• Read the feature here

From the first throws of the match, the All Blacks attacked with ruthless incision. The first penalty was quick-tapped by Aaron Cruden - this was not a match for taking the easy three - and Nathan Harris crashed over in the corner. The crowd did their best to give the Eagles a boost with sporadic chants of "USA, USA, USA" but from minute one the gulf in class was blindingly obvious.

All Blacks runs cut holes in the Eagles' porous defence and virtually every opportunity they had, they punished the hosts. Sonny Bill Williams marked his return to union with two tries though he will likely never have a free-run again in a Test match like he did on Saturday. Cory Jane, a self-proclaimed fan of all things American sport, ensured he left Soldier Field with a try before he was forced off prior to half-time. If ever there was need for reinforcement of the difference in quality between the two sides, it was emphasised when the All Blacks were able to bring on the world's best winger Julian Savea to replace the crocked Jane.

And then there was Kieran Read. His offload for Savea's try was sublime and he also got through a huge amount of work putting in 14 tackles. Israel Dagg also enjoyed the freedom of Soldier Field making 125 metres with ball in hand and getting one score of his own.

Folau Niua is tackled, US Eagles v New Zealand, Soldier Field, Chicago, November 1, 2014
Folau Niua finds the way blocked © Getty Images

The Eagles did not surrender and they played with heart; at one stage they put together a 15-phase play which ended with Adam Siddall slotting three points. Blaine Scully took one restart superbly, it was received with rapturous applause, while Samu Manoa's physicality asked a few questions of the Kiwis' defence. Seamus Kelly, in the biggest game of his life, did well at outside centre. Chris Wyles also showed moments of class.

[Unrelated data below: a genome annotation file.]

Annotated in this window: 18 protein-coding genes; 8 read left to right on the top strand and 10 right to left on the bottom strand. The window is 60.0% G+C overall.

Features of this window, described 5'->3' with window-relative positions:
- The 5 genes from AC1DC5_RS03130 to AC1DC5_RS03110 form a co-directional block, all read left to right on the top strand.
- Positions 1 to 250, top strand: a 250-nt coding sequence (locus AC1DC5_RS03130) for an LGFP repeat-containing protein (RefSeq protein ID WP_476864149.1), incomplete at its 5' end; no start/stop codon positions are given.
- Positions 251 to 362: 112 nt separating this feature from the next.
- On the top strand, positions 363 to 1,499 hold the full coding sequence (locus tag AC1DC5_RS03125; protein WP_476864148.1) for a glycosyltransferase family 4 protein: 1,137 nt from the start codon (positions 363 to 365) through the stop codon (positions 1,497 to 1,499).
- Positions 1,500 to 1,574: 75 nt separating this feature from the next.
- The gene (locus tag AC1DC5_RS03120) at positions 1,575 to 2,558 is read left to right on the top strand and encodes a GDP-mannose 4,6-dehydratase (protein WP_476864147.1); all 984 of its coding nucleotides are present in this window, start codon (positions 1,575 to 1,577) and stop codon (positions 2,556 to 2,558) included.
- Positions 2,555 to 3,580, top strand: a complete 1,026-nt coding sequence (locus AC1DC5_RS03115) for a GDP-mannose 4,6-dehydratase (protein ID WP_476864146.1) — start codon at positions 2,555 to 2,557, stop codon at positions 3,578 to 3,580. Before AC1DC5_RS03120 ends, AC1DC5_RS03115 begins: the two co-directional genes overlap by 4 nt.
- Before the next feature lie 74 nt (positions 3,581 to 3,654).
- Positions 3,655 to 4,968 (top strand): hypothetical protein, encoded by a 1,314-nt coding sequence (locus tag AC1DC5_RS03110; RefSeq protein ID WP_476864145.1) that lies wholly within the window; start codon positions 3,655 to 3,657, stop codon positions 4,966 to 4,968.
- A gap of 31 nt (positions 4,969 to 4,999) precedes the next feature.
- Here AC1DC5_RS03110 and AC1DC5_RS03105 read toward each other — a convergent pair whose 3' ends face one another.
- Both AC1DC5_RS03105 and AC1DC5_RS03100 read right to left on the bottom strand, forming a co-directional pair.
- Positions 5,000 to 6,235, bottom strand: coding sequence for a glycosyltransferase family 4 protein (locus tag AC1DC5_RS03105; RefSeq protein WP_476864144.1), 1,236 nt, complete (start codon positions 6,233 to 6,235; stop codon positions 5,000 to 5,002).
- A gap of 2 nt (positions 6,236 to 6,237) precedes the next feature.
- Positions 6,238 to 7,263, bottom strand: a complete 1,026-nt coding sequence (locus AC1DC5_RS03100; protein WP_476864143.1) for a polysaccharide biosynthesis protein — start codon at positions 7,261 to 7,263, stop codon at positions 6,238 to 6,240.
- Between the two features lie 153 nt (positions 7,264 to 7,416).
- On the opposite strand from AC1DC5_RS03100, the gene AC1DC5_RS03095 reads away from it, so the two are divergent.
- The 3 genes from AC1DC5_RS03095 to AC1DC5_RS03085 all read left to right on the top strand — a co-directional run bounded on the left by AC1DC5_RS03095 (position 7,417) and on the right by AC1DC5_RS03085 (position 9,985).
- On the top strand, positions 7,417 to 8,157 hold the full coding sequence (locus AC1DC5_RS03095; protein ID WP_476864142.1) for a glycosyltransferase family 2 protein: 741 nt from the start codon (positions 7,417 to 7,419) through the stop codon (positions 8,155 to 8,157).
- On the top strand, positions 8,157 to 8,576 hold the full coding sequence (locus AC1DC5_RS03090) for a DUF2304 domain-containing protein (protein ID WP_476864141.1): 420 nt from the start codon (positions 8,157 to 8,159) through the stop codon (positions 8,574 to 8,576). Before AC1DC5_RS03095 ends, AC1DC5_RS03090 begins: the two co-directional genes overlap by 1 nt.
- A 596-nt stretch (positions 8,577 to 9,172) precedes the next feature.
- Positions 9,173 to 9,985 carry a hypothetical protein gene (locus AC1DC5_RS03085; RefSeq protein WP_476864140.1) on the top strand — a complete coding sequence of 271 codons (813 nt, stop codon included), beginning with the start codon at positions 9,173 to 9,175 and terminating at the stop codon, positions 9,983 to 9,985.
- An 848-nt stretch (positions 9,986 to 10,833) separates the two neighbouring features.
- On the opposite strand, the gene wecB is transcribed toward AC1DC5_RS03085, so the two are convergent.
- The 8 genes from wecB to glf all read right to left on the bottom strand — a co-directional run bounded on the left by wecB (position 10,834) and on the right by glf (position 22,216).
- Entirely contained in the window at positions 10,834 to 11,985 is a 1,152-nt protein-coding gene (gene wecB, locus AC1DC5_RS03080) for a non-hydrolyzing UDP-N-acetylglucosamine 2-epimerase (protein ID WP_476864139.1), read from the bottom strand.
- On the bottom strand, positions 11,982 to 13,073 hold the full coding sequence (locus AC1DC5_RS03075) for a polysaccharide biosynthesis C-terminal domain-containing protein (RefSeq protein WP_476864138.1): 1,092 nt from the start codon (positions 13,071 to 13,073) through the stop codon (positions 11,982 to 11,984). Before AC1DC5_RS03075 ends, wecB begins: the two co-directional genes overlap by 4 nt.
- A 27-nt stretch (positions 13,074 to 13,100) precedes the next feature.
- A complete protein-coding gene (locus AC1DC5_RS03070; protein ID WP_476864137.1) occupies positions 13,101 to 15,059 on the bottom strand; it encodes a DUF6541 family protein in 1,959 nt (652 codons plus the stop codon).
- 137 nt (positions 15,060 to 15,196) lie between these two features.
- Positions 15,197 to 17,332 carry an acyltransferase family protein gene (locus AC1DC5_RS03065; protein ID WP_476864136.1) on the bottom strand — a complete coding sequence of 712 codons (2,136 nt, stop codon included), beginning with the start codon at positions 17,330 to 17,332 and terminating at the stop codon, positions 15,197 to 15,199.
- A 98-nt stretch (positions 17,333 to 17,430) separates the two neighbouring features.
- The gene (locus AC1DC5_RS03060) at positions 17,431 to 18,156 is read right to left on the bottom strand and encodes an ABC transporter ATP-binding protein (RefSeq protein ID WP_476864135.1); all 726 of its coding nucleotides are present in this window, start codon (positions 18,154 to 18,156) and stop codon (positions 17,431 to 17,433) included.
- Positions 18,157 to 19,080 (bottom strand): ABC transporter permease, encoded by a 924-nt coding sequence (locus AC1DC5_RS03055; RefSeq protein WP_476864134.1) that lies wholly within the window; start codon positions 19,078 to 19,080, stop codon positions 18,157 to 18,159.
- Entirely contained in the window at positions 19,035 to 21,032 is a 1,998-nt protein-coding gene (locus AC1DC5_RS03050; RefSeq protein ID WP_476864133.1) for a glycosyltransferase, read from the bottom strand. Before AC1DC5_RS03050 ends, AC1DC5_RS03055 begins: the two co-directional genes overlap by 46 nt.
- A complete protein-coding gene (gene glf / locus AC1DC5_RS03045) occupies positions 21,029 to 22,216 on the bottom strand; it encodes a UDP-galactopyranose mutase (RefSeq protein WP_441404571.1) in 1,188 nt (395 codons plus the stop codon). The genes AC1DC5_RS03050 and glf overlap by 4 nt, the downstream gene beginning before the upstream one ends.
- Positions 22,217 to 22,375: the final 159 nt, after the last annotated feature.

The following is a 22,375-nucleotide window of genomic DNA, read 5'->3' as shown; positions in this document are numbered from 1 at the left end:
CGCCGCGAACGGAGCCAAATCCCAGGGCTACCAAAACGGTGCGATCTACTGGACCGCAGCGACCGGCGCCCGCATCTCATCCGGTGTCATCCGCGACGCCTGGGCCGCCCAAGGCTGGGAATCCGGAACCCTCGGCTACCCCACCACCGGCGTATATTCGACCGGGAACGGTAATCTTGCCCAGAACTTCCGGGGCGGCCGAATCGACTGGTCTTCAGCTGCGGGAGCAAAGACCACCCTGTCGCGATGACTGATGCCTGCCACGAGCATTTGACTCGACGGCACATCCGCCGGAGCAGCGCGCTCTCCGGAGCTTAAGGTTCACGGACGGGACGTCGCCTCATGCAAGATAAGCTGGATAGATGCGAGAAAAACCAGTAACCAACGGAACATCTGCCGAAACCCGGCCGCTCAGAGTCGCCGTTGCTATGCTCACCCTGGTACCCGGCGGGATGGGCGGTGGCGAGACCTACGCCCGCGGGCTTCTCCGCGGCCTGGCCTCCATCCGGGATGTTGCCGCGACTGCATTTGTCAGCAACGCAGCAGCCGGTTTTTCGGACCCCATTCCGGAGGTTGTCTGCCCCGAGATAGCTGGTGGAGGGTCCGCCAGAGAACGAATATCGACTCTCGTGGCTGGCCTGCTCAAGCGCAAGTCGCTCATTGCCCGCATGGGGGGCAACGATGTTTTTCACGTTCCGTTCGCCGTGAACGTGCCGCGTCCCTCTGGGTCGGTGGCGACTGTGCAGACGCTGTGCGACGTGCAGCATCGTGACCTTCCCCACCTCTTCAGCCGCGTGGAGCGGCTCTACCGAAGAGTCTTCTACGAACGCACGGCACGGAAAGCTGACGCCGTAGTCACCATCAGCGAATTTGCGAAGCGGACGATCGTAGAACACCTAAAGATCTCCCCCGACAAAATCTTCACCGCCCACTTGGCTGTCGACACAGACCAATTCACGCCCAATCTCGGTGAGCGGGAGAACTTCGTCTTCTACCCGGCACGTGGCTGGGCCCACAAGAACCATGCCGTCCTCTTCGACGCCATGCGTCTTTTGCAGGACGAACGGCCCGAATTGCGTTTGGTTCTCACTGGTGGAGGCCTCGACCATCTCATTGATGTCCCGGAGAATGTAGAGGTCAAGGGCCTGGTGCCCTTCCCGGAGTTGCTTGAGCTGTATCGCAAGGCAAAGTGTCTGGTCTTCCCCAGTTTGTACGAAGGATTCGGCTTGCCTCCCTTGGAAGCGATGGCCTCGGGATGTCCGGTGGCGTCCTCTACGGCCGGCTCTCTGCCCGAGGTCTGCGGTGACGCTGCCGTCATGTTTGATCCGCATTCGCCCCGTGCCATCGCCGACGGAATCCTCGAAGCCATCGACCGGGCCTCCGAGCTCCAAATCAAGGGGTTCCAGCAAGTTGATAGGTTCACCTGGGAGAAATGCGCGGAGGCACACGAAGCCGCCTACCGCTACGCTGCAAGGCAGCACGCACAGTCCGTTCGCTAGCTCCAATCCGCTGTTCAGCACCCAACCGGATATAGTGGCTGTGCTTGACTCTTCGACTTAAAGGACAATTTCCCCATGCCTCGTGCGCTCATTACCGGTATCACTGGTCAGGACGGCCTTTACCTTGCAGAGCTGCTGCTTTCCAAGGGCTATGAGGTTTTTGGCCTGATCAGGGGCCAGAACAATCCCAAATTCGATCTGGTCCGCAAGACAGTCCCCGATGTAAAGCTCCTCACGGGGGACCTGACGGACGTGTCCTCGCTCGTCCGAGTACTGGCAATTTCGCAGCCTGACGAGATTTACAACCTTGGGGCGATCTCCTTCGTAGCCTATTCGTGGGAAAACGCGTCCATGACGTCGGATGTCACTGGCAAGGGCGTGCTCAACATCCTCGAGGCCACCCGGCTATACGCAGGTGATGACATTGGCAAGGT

Prior to the game, Eagles coach Mike Tolkin called for his players to leave nothing bar "blood and guts" on the field. They did that with Tolkin talking of how proud he was of the team when he sat in front of the press moments after the final whistle.

US Rugby and the various stakeholders now need to build on the interest shown in the match in Chicago. Selling out Soldier Field was a monumental feat, that there were barely any empty seats in the dying embers of the match despite the one-sided nature of the game is something for the organisers and American rugby stakeholders to cling on to. "The memory of today will stay with me for a lifetime," was captain Todd Clever's wide-eyed response to how he found the match.

The Eagles will now come back to earth with games against Romania, Tonga and Fiji in the coming weeks. For the All Blacks, this was business as usual. It was beautifully brutal but England at Twickenham next Saturday will be an altogether different proposition.

© ESPN Sports Media Ltd
Tom Hamilton is the Associate Editor of ESPNscrum.